The other big factor, though, and by far the larger factor, is that we just think that if you have a game that requires a subscription fee, you’re going to have fewer customers. Obviously, there are examples out there of very big MMOs that have done well and have lots of customers – but they’re building on established franchises and large existing customer bases. Guild Wars was a new product, and we wanted to come out of the gate really strongly and capture a very large number of players right off the bat. We just believed that we could be more effective at that without a subscription fee. With a subscription fee, you’re going to cut twenty, thirty, forty, maybe even sixty per cent of your total potential customers right off the bat.

So our goal is to create this game, create this business model, have a large and thriving community – and then sell content directly to them. Really, if you think about it, if I make two games a year and I do a good job, make sure that they’re really cool and really strong, and that you want to buy them; that’s about the same as what I would get if I was paying a subscription fee for one game over that year. You’re right, it’s a little bit less – but fundamentally, it’s in the same ballpark. So, that’s our goal – make sure that we make enough content, that it’s cool enough, fun enough, and released on a regular schedule, so that we’re just as profitable and can support the game to the same degree that a traditional MMO can.

What’s your view on digital distribution? Is that something that seems like a good fit for your business, given that you already have a large existing base of customers with fast internet connections?

We certainly want to make that easy and viable for people to do. I think that there are two groups of players; there are those who see all the value of what they purchase in the bits that they get access to, but there are still a lot of people who really want to pay for physical goods, and who are uncomfortable paying for something and not having a physical representation of it in their hands. So we will always very strongly support our retail and distribution partners by having exceptionally high quality products on the shelf in terms of the packaging, the materials, collectors’ editions, CDs, posters… Things you can actually get your hands on.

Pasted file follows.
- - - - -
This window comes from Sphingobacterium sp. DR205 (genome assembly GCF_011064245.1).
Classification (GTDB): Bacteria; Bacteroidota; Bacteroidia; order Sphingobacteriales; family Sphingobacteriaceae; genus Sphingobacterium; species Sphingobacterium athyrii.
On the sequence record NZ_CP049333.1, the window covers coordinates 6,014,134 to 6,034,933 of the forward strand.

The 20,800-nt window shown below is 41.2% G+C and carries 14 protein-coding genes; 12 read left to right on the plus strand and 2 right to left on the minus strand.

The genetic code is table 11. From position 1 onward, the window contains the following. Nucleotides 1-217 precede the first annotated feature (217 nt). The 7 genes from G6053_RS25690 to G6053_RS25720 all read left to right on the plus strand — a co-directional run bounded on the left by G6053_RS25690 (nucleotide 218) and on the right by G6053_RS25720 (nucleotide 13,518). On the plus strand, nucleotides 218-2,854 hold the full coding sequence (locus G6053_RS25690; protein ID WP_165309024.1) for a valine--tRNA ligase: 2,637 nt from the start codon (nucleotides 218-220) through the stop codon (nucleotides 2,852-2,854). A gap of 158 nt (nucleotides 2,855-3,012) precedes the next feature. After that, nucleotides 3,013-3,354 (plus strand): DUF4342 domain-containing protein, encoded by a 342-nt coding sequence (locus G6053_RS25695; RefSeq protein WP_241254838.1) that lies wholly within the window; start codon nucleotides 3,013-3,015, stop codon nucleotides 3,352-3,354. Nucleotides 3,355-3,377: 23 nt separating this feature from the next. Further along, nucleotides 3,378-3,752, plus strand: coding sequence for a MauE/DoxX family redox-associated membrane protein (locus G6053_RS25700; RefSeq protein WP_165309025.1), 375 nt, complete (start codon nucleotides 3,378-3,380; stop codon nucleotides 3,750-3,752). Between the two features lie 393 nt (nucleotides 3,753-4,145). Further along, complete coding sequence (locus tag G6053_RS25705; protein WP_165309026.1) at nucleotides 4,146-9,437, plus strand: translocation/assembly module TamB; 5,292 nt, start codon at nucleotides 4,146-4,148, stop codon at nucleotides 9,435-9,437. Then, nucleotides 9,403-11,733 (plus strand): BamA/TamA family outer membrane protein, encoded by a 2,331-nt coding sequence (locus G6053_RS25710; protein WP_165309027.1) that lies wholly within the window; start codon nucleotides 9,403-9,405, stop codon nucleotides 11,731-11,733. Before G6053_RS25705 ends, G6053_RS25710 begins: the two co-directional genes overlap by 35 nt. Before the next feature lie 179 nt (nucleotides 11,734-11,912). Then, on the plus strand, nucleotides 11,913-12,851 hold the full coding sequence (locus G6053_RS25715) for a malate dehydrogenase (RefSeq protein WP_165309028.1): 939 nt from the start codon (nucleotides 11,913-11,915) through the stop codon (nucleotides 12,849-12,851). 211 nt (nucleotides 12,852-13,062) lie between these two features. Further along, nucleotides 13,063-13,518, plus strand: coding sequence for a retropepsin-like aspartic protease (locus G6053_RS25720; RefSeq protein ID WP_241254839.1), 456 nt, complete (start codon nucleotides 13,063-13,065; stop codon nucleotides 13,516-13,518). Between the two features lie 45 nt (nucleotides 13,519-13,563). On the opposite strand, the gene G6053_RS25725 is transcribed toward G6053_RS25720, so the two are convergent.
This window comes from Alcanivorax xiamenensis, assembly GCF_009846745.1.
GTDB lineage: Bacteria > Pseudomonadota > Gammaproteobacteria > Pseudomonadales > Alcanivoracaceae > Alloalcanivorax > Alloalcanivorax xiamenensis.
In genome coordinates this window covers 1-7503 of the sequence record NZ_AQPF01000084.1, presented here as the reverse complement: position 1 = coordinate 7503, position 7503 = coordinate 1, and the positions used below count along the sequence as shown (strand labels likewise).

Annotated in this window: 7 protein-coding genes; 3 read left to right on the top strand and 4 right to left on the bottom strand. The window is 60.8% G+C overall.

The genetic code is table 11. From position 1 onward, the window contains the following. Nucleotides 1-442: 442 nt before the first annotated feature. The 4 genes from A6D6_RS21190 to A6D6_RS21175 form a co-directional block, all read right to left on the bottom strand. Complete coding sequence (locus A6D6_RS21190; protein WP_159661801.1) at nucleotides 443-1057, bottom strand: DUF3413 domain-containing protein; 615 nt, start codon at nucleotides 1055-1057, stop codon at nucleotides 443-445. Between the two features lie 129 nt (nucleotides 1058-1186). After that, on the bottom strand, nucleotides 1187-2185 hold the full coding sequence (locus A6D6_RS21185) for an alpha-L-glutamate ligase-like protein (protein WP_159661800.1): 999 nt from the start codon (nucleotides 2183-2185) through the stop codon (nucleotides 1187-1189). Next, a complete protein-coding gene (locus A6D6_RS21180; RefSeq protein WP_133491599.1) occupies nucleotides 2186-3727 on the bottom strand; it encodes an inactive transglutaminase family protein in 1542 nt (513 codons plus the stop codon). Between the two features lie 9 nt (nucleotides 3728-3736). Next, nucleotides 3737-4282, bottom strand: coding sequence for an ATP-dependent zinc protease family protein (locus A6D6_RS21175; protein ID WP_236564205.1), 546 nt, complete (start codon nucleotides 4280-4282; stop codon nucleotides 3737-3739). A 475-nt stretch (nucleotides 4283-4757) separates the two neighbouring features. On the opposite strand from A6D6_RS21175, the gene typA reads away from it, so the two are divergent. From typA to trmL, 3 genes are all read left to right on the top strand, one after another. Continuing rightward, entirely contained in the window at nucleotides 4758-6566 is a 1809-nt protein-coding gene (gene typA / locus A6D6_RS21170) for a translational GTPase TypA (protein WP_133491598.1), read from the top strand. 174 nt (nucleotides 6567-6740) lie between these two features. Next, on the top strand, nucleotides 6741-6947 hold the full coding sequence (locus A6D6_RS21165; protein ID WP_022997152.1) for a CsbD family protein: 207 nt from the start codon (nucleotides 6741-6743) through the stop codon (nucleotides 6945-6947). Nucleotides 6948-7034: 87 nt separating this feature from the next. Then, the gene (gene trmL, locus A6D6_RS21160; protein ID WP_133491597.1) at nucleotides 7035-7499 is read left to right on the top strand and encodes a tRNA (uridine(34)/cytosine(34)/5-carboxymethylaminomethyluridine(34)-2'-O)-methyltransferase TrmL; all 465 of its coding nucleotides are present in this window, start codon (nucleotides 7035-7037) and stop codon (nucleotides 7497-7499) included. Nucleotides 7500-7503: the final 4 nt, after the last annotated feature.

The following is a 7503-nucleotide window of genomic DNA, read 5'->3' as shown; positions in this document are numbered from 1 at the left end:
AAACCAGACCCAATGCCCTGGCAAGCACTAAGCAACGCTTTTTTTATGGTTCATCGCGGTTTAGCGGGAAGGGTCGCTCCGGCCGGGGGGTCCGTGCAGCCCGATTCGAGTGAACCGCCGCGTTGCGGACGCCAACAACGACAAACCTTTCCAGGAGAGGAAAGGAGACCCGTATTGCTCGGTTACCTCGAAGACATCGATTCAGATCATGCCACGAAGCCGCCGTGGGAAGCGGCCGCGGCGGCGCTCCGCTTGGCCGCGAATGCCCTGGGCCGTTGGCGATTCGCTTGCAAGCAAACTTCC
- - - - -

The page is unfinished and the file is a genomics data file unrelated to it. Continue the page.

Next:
But for those players who are comfortable with direct downloading, then certainly, we’ll support them directly. It’s especially easy with Guild Wars, because of our streaming technology. It’s true that we use that to update the world and run the live aspects of the game, but also, one of the things that’s kinda cool is that most people don’t realise that they have Factions right now on their hard drives. We did a Factions preview event last month, and we’re doing another at the end of March, on March 24th. The way we do that is that we essentially stream down the entirety of the game to people; but we disable those parts of it that we don’t want them to access right now on the server, so all the new missions are there on people’s drives, but nobody can actually play them.

What that means is that when we release a new campaign, we’ll start streaming it to you probably around three or four weeks before it’s actually available for sale – and by the time you’re ready to buy it and it’s available directly online to purchase, all the graphics and resources and sound already reside on your hard drive. You purchasing it is just paying for it, and then there’s no download – you just go! It’s kind of interesting that way.